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Donald R. Harkness oral history interview

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Material Information

Title:
Donald R. Harkness oral history interview
Series Title:
USF 25th (1985) anniversary oral history project
Physical Description:
1 sound file (63 min.) : digital, MPEG4 file + ;
Language:
English
Creator:
Harkness, Don
Hewitt, Nancy A., 1951-
University of South Florida Libraries -- Florida Studies Center. -- Oral History Program
University of South Florida -- Tampa Library
Publisher:
University of South Florida
Place of Publication:
Tampa, Fla
Publication Date:

Subjects

Genre:
Oral history   ( local )
Online audio   ( local )
Oral history.   ( local )
Online audio.   ( local )
interview   ( marcgt )

Notes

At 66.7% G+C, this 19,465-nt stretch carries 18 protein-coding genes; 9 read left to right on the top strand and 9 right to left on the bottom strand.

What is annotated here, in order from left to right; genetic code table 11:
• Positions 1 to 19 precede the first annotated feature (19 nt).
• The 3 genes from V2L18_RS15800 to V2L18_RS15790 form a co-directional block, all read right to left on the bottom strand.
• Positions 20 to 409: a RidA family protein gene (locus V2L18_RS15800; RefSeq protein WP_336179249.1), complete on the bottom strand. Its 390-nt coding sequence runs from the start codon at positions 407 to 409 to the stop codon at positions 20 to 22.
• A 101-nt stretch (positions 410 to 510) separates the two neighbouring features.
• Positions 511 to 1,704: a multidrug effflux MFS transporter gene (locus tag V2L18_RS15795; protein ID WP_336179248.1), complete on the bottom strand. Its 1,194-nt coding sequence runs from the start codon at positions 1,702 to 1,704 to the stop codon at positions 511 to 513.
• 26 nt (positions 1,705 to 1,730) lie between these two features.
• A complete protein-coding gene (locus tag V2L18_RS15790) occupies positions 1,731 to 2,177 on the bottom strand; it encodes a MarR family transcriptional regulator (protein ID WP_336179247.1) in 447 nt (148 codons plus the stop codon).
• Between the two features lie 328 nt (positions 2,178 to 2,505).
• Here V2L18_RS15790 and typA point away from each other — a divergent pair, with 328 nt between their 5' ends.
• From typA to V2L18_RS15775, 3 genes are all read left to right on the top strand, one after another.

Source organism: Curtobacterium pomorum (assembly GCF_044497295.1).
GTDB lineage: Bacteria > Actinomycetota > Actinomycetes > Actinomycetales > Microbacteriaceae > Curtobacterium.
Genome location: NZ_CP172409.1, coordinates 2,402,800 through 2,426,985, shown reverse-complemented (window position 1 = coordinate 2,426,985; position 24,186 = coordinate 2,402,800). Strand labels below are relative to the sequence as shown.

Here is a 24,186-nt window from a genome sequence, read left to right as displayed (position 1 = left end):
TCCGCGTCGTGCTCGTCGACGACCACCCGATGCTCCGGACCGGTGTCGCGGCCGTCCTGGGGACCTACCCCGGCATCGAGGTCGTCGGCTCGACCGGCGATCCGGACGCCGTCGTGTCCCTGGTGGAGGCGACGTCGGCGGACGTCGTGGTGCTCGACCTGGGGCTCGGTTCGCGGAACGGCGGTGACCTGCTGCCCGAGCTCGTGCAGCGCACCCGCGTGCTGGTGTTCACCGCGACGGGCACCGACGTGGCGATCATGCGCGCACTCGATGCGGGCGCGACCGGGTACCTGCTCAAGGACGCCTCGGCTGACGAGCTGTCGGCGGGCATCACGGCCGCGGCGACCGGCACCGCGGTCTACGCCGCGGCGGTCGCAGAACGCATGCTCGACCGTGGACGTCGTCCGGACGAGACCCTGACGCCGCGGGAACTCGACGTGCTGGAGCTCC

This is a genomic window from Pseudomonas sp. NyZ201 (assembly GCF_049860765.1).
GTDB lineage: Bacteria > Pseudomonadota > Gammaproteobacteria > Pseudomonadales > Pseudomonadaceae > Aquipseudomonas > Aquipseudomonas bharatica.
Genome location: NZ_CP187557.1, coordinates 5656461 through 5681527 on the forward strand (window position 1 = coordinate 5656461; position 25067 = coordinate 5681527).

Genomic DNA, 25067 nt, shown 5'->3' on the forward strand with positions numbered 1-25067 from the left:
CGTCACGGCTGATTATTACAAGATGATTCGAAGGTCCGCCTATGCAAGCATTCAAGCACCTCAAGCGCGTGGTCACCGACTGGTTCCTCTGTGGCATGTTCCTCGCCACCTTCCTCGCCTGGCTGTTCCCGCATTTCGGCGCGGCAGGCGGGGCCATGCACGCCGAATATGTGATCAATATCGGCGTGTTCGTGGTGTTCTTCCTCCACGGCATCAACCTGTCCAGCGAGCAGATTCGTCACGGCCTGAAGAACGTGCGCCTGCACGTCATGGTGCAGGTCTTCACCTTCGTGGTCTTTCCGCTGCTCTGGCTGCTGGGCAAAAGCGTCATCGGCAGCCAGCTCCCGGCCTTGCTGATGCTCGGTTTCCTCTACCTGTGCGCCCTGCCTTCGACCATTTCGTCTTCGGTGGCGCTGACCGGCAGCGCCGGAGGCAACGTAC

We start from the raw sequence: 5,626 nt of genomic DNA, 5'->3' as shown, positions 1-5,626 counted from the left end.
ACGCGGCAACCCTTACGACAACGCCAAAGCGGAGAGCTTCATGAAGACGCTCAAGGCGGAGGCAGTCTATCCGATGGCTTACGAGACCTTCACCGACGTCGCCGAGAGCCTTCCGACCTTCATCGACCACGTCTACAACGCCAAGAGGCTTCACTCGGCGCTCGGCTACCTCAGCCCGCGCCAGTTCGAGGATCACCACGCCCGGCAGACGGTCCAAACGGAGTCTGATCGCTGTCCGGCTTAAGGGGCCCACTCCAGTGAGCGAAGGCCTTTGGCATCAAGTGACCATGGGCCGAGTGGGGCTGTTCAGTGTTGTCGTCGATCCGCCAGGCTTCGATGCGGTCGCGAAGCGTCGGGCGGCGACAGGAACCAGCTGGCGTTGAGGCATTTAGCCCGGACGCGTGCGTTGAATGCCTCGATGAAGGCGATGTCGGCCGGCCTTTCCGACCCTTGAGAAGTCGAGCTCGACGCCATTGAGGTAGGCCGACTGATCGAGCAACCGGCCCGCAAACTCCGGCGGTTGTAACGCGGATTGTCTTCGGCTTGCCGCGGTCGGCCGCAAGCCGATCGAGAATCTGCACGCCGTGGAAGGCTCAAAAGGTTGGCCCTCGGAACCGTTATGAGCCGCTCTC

Summary:
Donald R. Harkness, professor of American Studies at USF, recalls the university's interdisciplinary instruction when he was hired in 1960, the establishment of the American Studies Department and the Bachelor of Independent Studies program, and other facets of USF's history.
Venue:
Recorded Aug. 5, 1985.
Statement of Responsibility:
interviewed by Nancy Hewitt.
General Note:
Description based on CD version record.

Record Information

Source Institution:
University of South Florida Library
Holding Location:
University of South Florida
Rights Management:
All applicable rights reserved by the source institution and holding location.
Resource Identifier:
aleph - 002071521
oclc - 624173809
usfldc doi - U14-00021
usfldc handle - u14.21
System ID:
SFS0022365:00001